Pfizer COVID-19 vaccine appointments are available to our patients. Sign up for Connect today to schedule your vaccination. Continue your routine care with us by scheduling an in-person appointment or Video Visit.

Back to the Ballroom

You are here

Robert Caterina on the dance floor

Robert Caterina, 68, of Linden, New Jersey, lives for ballroom dancing. He spends hours in the studio perfecting his moves, a practice that has served him well on the competitive circuit. It has also kept him in top physical shape. “Dance requires mental and physical discipline,” he says. “When you’re on the dance floor, you have to keep your physical and technical form, and you always have to do better.” When a minor tingling in his fingers turned out to be a sign of a much larger issue, Robert was afraid his dancing days might be over. Thankfully, a referral to Dr. Eric Elowitz got Robert back on the dance floor.

“I’d had the tingling in my fingers for months,” Robert says. Although he didn’t think much of it at first, when it continued he got it checked at a local orthopedic clinic as a precaution. To his surprise, an MRI discovered the source of the tingle: an old fracture that, if it worsened, could take Robert off the dance floor for good. “I had no idea it was a fracture that was causing it,” he exclaims. “My spinal column was enlarged near the injury and the bone wasn’t stable. I’d been dancing and spinning my head for God knows how long!” The doctors at the clinic told him dancing could exacerbate the injury, and to stop. They also referred him to a local surgeon.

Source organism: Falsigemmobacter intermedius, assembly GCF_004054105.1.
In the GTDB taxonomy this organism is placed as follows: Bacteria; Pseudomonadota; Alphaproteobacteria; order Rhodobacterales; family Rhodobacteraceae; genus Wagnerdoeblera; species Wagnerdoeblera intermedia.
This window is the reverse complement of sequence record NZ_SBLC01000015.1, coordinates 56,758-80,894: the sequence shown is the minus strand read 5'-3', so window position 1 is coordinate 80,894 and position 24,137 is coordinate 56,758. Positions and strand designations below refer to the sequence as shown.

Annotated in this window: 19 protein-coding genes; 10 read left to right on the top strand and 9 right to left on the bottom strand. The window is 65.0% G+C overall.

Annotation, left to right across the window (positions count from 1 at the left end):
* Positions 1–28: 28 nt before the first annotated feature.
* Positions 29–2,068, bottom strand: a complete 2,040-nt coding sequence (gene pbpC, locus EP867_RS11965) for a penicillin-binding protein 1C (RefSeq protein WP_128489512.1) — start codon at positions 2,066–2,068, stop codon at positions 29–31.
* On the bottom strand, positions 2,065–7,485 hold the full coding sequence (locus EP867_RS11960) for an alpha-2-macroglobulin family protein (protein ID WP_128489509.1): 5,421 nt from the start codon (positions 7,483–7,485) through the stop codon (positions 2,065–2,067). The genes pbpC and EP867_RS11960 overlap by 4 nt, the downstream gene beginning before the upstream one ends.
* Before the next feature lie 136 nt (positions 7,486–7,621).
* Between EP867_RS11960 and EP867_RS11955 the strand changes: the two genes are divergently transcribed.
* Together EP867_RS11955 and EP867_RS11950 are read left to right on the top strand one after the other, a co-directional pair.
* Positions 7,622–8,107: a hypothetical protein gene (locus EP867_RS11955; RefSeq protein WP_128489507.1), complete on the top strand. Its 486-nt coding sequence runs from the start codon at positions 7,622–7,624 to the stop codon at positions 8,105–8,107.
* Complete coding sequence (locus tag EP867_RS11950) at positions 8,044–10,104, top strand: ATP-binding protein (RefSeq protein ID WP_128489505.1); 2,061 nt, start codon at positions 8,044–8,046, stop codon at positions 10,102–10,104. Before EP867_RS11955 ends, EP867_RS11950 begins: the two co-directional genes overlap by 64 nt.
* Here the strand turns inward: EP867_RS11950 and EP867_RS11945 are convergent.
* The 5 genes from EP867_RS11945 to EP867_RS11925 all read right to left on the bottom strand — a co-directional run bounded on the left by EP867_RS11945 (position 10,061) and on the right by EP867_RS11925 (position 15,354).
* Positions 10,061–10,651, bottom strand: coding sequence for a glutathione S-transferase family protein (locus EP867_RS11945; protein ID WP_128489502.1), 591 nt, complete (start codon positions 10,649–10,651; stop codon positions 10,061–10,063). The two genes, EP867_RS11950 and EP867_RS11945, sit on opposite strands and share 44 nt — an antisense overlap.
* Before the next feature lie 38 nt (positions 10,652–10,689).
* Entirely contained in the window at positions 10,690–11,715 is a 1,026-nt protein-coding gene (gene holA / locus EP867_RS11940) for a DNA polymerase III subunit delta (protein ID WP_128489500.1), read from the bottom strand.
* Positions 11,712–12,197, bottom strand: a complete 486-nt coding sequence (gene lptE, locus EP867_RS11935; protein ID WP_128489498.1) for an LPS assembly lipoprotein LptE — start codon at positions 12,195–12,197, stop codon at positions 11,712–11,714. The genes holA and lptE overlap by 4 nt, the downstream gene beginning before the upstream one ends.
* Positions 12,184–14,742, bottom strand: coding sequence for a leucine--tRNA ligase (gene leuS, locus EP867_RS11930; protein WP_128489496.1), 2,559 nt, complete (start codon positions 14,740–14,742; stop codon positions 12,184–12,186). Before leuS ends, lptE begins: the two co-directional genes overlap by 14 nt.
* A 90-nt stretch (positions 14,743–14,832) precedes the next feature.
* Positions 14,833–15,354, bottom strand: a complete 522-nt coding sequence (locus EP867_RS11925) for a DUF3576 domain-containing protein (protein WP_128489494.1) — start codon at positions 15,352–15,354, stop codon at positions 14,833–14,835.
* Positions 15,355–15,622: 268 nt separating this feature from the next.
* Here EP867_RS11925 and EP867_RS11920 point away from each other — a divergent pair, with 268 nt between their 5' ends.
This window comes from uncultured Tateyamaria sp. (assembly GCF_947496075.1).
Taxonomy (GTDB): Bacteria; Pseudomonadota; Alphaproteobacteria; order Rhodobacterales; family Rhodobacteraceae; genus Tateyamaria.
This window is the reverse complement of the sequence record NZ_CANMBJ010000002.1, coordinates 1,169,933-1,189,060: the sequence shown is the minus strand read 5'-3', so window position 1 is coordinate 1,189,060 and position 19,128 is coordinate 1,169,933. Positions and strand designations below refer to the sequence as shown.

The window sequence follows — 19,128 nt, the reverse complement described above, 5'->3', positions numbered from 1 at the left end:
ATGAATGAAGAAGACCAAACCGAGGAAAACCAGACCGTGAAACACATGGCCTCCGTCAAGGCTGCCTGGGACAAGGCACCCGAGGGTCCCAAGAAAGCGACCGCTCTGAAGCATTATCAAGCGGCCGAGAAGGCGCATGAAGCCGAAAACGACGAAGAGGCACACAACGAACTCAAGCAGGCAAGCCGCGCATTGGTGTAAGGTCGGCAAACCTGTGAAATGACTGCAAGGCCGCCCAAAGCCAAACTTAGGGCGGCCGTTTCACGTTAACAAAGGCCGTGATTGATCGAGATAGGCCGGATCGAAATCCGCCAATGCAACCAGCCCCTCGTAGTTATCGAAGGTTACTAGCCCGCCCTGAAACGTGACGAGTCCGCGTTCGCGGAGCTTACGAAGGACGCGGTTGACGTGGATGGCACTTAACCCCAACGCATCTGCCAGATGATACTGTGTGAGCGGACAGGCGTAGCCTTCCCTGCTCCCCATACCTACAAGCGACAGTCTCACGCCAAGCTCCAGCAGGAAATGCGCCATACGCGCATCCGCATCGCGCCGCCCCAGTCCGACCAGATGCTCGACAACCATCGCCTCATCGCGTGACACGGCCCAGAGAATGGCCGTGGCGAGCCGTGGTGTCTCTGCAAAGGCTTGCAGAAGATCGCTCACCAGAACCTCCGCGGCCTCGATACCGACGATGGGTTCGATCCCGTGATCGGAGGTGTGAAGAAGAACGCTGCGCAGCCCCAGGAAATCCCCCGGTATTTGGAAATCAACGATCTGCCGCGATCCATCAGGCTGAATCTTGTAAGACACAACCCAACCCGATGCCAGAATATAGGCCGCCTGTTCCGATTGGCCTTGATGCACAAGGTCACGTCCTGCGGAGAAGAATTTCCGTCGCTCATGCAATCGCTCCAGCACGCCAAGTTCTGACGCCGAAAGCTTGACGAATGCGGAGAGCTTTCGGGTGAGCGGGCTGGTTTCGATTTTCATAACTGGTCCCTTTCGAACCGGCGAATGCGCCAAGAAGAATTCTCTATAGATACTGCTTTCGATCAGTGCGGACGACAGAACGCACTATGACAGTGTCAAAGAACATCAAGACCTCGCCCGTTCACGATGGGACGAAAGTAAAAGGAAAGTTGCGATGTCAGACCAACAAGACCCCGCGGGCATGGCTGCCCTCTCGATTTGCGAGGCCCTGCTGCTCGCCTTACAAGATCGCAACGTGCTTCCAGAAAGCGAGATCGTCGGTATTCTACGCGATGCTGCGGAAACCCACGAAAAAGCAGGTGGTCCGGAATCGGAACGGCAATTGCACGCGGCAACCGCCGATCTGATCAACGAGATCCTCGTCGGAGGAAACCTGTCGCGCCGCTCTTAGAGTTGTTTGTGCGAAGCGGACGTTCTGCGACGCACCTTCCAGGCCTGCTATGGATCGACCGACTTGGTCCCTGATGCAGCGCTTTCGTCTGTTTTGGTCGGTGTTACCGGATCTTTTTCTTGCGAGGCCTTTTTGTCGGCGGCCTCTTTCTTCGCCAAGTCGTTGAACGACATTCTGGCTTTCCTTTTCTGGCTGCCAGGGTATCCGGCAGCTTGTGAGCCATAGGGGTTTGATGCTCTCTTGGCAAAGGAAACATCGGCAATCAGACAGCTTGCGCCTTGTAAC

“My last dance was the day before I went to the local surgeon I was referred to,” Robert recalls. He was crushed when that surgeon told him he would likely never dance again after the surgery.

“I stopped at the dance studio and I said I wouldn’t be back, indefinitely,” Robert says. The more he reflected on his circumstances, though, the more he dreaded the surgery and his future without dancing. After all, dance is what kept him healthy, and what brought him joy. “The people I dance with, you should see their physical fitness!” he says. “If they stop, they’ll fall into the same fate as other people my age: having to take pills, going in and out of the hospital. I take zero pills!” he says. The prospect were unacceptable. “I thought about the potential surgery. I didn’t feel good about it. I wasn’t satisfied, so I cancelled it. I wanted something better. I knew I had to get to the right place for the right care.”  

Robert returned to the orthopedic group and asked for a different referral.  They reiterated that, with his fracture close to the spinal column, it required a delicate surgery that would probably leave him unable to dance. He was directed to a local spine center, where the surgeon on staff suggested that Robert call Dr. Elowitz at the Weill Cornell Medicine Center for Comprehensive Spine Care.

Robert promptly did what most people do these days: he Googled Dr. Elowitz. He read about Dr. Elowitz’s expertise with delicate spine surgery, and that VIPs came from all over the world to have him perform their surgery at NewYork-Presbyterian Hospital. “I called right away to ask if he could see me,” he recalls, and two hours later he was delivering his scans to the Weill Cornell Center for Comprehensive Spine Care. The office called him the next day to make an appointment.